President Denies Interfering With Amidu’s Job

President Nana Akufo-Addo

President Nana Akufo-Addo has dismissed claims by the immediate-past Special Prosecutor, Martin Amidu, that he interferes with his investigative work.

Mr Amidu, it would be recalled, on Monday, November 16, 2020, tendered in his resignation in a letter addressed to Mr Akufo-Addo.

In the letter, Mr Amidu, among other things, accused the President of interfering with investigation works into alleged corruption cases.

He mentioned for instance that the President sought to interfere with his corruption risk investigation into the controversial Agyapa Royalties deal.

But the President, through his Secretary, Nana Bediatuo Asante, has responded to each of the claims made against him by the Mr Amidu.

In a letter addressed to Mr Amidu and signed by Mr Asante, the President made it clear that throughout the tenure of Mr Amidu, he (Mr Akufo-Addo) nor any member of his government interfered or sought to interfere with his work.

According to the Presidency, in Mr Amidu’s letter to the President dated October 16, 2020, he stated, in part in relation to the novel nature of the report on the analysis of the risk of corruption and anti-corruption assessment of the gold royalties monetization transaction that “this has been made possible by the courage and commitment of H.E. the President of Ghana on redeeming the promise he made to Ghanaians when he was a Presidential candidate of a political party to establish an independent anti-corruption statutory entity to male meaningful any real commitment to prevent and fight corruption.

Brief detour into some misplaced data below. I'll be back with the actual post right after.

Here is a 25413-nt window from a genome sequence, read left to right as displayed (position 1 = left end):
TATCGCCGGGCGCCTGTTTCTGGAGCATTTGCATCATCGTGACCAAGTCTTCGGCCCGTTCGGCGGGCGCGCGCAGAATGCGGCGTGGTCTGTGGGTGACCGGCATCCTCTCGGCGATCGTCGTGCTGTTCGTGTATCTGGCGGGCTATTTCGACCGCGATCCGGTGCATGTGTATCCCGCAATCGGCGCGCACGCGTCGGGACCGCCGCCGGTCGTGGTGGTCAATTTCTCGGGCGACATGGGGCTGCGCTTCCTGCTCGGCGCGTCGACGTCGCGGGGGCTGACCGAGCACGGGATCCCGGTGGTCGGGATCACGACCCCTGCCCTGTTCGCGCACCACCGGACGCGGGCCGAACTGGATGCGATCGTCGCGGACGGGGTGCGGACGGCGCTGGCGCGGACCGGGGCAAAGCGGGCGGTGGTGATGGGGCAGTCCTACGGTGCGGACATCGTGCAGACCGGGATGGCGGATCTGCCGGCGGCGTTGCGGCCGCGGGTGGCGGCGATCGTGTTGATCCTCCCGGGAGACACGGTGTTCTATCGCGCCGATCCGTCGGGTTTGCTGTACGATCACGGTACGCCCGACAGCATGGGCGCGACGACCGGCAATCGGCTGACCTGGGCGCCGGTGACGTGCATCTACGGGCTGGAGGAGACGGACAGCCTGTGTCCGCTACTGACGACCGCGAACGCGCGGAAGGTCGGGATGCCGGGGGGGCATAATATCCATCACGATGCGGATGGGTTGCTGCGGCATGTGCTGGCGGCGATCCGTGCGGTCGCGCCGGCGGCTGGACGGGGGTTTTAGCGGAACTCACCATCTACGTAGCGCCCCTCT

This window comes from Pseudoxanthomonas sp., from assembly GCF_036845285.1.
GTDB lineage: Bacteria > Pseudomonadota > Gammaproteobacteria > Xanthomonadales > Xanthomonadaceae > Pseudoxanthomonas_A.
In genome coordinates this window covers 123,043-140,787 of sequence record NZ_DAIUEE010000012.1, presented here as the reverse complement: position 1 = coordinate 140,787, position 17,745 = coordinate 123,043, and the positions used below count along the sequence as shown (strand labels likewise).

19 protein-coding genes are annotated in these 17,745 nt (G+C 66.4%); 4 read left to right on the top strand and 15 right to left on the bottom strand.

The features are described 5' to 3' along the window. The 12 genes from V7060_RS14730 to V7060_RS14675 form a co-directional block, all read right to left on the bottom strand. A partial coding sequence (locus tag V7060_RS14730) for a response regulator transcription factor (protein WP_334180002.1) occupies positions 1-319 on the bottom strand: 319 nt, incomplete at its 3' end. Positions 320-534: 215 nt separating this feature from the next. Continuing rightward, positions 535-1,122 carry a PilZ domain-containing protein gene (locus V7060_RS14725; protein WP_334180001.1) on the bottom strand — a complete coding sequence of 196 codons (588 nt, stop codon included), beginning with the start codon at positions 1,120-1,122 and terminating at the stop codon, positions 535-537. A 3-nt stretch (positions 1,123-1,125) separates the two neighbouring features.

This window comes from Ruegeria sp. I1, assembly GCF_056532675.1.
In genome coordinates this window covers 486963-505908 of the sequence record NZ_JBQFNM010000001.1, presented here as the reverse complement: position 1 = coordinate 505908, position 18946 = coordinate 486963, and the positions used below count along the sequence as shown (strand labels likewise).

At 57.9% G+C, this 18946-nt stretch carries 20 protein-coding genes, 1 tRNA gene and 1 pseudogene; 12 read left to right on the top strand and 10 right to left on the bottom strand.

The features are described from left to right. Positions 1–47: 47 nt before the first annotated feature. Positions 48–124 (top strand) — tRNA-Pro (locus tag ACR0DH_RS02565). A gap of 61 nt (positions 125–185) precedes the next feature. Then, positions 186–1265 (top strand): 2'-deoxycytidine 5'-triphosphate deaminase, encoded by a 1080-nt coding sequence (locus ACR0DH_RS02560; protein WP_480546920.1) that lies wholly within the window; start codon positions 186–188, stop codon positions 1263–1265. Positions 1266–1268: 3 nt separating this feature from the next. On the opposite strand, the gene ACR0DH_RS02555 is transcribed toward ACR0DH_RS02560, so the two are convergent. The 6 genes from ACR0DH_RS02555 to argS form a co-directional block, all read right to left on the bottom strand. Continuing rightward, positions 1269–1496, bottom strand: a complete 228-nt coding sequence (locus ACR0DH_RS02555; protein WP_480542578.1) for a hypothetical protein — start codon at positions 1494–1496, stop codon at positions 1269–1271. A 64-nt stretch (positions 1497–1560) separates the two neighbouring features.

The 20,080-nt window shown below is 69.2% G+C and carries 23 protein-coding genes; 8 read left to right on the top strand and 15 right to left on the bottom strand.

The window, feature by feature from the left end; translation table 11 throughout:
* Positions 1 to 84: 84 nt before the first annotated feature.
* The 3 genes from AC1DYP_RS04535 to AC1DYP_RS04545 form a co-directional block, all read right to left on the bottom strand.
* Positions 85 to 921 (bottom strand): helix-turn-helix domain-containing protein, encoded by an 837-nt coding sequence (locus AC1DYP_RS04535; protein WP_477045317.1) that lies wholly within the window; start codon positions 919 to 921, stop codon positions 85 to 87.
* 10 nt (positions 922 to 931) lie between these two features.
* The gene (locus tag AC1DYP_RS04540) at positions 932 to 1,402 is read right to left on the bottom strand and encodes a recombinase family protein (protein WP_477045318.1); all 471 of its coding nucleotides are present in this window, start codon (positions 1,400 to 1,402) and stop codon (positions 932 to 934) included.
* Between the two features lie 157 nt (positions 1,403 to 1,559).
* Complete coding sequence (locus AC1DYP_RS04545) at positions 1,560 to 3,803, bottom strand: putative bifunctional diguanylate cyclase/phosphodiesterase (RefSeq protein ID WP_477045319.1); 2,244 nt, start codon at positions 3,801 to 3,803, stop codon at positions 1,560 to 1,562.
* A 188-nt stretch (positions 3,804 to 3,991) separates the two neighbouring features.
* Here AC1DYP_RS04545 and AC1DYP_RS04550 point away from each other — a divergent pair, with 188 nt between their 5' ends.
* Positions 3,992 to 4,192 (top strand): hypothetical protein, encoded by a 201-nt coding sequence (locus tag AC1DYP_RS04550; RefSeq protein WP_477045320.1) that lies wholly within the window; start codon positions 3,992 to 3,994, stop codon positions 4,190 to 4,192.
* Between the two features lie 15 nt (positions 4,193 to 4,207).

The Presidency stated that on August 3, 2020, Mr Amidu in a letter to the Chief of Staff at the Office of the President, noted that “I have remained in this Office this long out of personal respect for the President’s shared commitment with me to fight corruption.”

Thus, the Presidency says it found it surprising that Mr Amidu will come out to question the commitment of President Akufo-Addo as far as the fight against corruption is concerned and even go on to accuse him (Akufo-Addo) of interfering with investigative works into alleged corruption cases.

The Presidency could not also understand why even before the President had been given the opportunity to reacts to the contents of Mr Amidu’s four-page letter, it had been circulated into the public domain prior to receipt by Mr Akufo-Addo.


By Melvin Tarlue

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